A typical trail on the Camino – Pilgrims up ahead and also behind me

May 19, 2016 6:30pm Foncebadon to Ponferrada

Today was a very difficult day of hiking. I got a good early start from the hotel and began hiking up a steep mountain. In a matter of 10 minutes it was snowing lightly and it got very cold. I thanked God that I thought to bring a hoodie, woolen hat and an insulated undershirt. I would have been miserable if I didn’t have some worm clothes for this high altitude mountain weather. Its amazing what you can accomplish when you just put one foot in front of the other for 7 hours. After about an hour of hiking I came across a tall cross that had thousands of rocks and mementos all around its base. Pilgrims left rocks and other memorabilia  signifying all their worries and troubles being left behind on this Camino.

Tall Cross that Pilgrims leave mementos and rocks that represent their problems at the foot of the cross

There was a humble little sanctuary along the trail this morning and I stopped in and lit a candle and said a prayer for a safe and successful Camino. This sojourn is a magical and spiritual experience. All the little towns and villages in Northern Spain are deserted for the most part. Seems like catering to the needs of Camino pilgrims is the main business in all the small Spanish towns on the Camino trail.

Shrine to Santiago on the Camino Trail


Hot sunny day on the Camino trail today. Weird how it snowed yesterday and today its hot with the sun blazing down on me. Only had to hike 24k so I got to my hostel by 2:30pm even though I got lost for a short while. I met another guardian angel named Anna from the Ukraine today. She was very kind and helped me find my hostel with her IPhone GPS. There was an alternative route and we somehow got on the highway route. We navigated our way back to the trail thanks to Anna’s Google Maps.  Anna didn’t have a Camino shell to put on her backpack so I gave her my extra one. Needless to say God was watching over me and dropped Anna in just the right place to help me. Each day on the Camino trail I am reminded to “Trust in God”!

Old Roman Bridge on the Camino Trail


Today was my most difficult day on the Camino so far. I went to bed early so I could get an early start on my 32k hike through the mountains. I decided to take the more difficult mountain route instead of the highway option. It seemed I would never get to the village of Cebreiro. I walked for 8 ½ hours through some very rough mountain terrain. The last 3k were the most challenging considering my feet were swollen and blistered. This village is on top of a mountain 1600 meters above sea level. After checking into my hostel  I visited the beautiful church and showed up just as mass was about to start. It was in Spanish, but even though I didn’t understand a great deal it was good to end my day with mass.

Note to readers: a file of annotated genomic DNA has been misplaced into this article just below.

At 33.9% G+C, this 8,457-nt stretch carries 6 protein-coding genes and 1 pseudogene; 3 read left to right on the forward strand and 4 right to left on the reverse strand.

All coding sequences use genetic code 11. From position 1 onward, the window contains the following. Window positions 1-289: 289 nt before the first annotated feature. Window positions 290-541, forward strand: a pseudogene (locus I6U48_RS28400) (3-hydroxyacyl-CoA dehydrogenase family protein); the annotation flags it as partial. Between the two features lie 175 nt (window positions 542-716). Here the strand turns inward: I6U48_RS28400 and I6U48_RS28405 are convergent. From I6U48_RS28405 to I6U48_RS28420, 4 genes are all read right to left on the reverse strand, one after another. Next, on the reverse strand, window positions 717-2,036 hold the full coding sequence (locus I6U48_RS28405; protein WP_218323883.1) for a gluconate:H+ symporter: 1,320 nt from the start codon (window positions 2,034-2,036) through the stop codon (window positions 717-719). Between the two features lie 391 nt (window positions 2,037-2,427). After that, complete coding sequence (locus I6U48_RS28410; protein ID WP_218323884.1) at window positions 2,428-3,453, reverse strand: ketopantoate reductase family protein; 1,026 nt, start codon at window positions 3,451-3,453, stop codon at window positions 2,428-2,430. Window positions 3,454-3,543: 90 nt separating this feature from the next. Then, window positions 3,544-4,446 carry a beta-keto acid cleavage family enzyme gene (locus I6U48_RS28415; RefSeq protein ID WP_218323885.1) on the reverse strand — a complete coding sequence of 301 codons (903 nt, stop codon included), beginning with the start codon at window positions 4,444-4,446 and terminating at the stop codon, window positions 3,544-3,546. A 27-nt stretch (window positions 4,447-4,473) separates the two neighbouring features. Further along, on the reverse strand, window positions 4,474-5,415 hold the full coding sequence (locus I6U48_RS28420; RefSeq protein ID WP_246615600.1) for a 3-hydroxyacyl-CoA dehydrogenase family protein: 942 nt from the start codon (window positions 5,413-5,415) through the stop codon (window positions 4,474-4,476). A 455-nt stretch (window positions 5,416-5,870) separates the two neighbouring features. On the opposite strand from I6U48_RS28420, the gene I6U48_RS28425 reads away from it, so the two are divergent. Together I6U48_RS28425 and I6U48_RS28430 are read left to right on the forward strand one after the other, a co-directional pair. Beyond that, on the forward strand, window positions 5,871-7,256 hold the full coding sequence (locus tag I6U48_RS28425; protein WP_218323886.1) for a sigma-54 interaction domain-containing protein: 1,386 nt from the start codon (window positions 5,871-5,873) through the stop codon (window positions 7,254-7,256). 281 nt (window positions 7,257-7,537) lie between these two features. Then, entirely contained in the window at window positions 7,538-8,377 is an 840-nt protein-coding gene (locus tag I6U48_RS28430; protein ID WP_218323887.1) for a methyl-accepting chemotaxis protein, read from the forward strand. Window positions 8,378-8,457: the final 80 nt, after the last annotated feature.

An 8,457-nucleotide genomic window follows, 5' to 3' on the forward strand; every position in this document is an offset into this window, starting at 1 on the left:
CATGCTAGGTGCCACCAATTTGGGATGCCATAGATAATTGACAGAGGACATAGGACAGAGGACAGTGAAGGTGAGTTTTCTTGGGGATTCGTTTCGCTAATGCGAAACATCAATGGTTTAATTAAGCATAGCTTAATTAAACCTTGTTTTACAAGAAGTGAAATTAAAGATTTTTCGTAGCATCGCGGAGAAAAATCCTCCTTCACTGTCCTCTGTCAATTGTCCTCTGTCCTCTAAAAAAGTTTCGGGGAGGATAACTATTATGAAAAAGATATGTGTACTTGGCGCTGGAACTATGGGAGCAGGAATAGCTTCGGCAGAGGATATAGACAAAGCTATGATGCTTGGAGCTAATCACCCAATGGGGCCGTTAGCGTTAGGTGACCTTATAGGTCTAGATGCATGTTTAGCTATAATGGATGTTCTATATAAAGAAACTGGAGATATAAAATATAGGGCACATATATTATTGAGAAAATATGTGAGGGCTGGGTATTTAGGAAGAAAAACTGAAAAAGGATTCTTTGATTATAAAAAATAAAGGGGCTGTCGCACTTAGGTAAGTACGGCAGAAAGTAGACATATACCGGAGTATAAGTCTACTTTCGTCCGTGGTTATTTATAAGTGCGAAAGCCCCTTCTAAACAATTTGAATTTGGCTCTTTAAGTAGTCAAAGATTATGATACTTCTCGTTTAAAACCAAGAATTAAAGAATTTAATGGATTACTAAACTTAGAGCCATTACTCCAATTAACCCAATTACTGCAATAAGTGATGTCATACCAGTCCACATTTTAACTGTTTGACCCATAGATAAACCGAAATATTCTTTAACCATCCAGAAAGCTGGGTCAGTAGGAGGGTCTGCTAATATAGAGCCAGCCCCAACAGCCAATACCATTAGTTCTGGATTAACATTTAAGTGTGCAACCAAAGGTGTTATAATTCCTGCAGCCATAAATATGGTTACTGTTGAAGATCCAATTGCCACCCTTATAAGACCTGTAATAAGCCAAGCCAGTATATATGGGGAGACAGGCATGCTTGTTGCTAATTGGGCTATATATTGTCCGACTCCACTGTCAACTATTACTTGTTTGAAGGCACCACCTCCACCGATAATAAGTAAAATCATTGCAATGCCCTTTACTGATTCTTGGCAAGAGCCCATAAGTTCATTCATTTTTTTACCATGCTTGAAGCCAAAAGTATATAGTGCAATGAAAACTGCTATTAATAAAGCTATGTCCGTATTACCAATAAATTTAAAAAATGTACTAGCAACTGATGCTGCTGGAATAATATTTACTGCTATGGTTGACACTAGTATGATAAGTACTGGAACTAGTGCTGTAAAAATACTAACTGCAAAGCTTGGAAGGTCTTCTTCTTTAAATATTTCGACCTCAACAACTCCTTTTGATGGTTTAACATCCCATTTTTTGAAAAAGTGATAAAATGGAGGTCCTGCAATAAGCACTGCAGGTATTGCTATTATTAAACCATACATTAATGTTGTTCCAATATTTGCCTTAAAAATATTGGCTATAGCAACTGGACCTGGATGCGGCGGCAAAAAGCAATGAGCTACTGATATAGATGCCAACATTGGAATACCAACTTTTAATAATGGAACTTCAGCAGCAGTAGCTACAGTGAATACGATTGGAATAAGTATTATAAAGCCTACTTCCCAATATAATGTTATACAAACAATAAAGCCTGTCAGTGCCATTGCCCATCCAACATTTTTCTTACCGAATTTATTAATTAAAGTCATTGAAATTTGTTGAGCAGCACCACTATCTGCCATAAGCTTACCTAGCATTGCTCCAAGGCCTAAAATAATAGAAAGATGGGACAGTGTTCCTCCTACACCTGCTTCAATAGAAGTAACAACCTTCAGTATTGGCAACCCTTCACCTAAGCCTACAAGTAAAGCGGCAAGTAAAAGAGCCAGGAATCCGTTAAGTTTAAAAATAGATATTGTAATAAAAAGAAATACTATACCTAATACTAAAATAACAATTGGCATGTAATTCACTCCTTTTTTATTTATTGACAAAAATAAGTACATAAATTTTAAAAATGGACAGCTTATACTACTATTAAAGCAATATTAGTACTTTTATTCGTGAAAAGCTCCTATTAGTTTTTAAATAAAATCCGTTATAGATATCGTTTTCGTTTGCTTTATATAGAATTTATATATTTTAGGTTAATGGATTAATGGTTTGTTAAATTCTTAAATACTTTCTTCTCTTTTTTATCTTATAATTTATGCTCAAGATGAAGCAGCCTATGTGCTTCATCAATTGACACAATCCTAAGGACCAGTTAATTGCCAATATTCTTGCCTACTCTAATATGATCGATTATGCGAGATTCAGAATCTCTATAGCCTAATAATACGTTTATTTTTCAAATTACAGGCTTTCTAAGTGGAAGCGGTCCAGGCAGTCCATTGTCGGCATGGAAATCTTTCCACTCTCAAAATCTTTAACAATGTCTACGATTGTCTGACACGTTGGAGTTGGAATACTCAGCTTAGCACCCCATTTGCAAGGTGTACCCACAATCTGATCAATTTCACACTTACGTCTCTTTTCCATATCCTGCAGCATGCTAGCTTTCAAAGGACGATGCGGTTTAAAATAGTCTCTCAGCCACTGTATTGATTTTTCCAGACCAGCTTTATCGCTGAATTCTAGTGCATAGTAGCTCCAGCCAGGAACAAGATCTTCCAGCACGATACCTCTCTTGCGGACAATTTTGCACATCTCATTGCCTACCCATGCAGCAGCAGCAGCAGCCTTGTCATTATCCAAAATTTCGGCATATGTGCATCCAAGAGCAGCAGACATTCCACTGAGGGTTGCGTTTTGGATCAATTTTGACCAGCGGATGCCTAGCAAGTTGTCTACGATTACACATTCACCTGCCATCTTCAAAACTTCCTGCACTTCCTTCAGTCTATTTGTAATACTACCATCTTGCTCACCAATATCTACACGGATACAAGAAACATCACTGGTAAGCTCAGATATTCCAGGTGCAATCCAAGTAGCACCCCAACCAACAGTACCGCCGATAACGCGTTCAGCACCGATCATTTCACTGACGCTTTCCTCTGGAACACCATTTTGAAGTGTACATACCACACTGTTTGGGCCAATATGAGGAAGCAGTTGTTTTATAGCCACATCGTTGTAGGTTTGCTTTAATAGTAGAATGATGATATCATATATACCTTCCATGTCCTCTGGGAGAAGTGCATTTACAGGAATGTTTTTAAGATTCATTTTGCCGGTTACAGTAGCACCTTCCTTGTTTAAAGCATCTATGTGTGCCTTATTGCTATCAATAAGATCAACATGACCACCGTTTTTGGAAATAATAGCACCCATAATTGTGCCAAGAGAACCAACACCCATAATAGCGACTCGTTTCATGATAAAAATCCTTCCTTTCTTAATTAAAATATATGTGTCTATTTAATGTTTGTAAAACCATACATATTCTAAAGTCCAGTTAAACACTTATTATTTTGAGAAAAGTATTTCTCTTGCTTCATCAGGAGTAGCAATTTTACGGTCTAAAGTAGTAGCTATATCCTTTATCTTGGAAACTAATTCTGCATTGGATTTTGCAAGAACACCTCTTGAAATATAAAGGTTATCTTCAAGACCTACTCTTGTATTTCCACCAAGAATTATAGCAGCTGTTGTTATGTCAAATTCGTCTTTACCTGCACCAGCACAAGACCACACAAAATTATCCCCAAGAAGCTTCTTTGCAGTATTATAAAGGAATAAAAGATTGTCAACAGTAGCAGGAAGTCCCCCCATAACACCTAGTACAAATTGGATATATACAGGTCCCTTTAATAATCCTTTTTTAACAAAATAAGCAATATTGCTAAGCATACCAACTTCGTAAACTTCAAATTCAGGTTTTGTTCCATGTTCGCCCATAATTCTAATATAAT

Rugged Terrain on the way to Cebreiro


I just completed my 7th day on my Camino. The weather has been perfect for hiking and the scenery is absolutely breathtaking. I met some very nice pilgrims along the way today. The last 3k went very quickly due to meeting a guy from Colorado who shared my passion for photography. We stopped multiple times to take photographs of the ancient stone buildings, weathered old doors and windows we stumbled upon in the little villages on the Camino trail. The Camino for me is more than just a spiritual journey. It’s an opportunity to meet people from all over the world – it’s also a personal challenge to overcome both physical and mental obstacles that confront me each day on the trail.

Walking through a quiet Spanish Village on the Camino Trail


I woke up in my little room this morning, packed up quickly and had breakfast consisting of toast, cheese, OJ and coffee con leche and then hit the road. I love meeting people from all over the world. Making conversation with my fellow pilgrims from Ireland, Brazil, South Korea, Spain, Germany and England helps the time go by as we walk hour after hour on the Camino trail. Sure I enjoy the solitude of walking as well, but part of the Camino experience is connecting with fellow pilgrims and sharing stories and our reasons for doing the Camino. I met 2 very nice college students from Virginia. It was great walking with them and sharing our faith and our Camino experiences as we hiked through Northern Spain. After about 2k out on the trail this morning we were blessed with a blanket of clouds spreading across the mountain range and valley below the path. It was truly a magical and almost surreal scene. After taking a few photographs I just stood and looked out at the scene and savored the moment – a visual blessing.

White Clouds hovering on the Mountain

Being “in the moment” is very important on the Camino. Today was just a series of rolling hills, beautiful forests, bubbling brooks and fields filled with multi-colored wild flowers and grazing cows complimented with the sound of pilgrims boots crunching the gravel and stones on the rocky path.

Sometimes we had to wait for Cows to pass by before we could continue on our Camino

I keep thinking I’m going to experience some kind of spiritual epiphany, but after 8 days of hiking I’m coming to realize this journey is more about being surrounded by great people from all walks of life and being part of something bigger than myself. We are all part of humanity and are searching for something on the Camino.

Looks like rain for tomorrow. That to is part of the Camino. I’ll just have to put on my poncho and deal with it.

May 24, 2017 6:00pm SARRIA – Portomarin

It was just another long day on the Camino. Its pretty awesome waking up and hitting the trail after breakfast to see a line of pilgrims hiking both in front of me and lined up for ½ mile behind me. This morning there was a shroud of fog blanketing the trail and it looked like the pilgrims in front of me were being swallowed in it.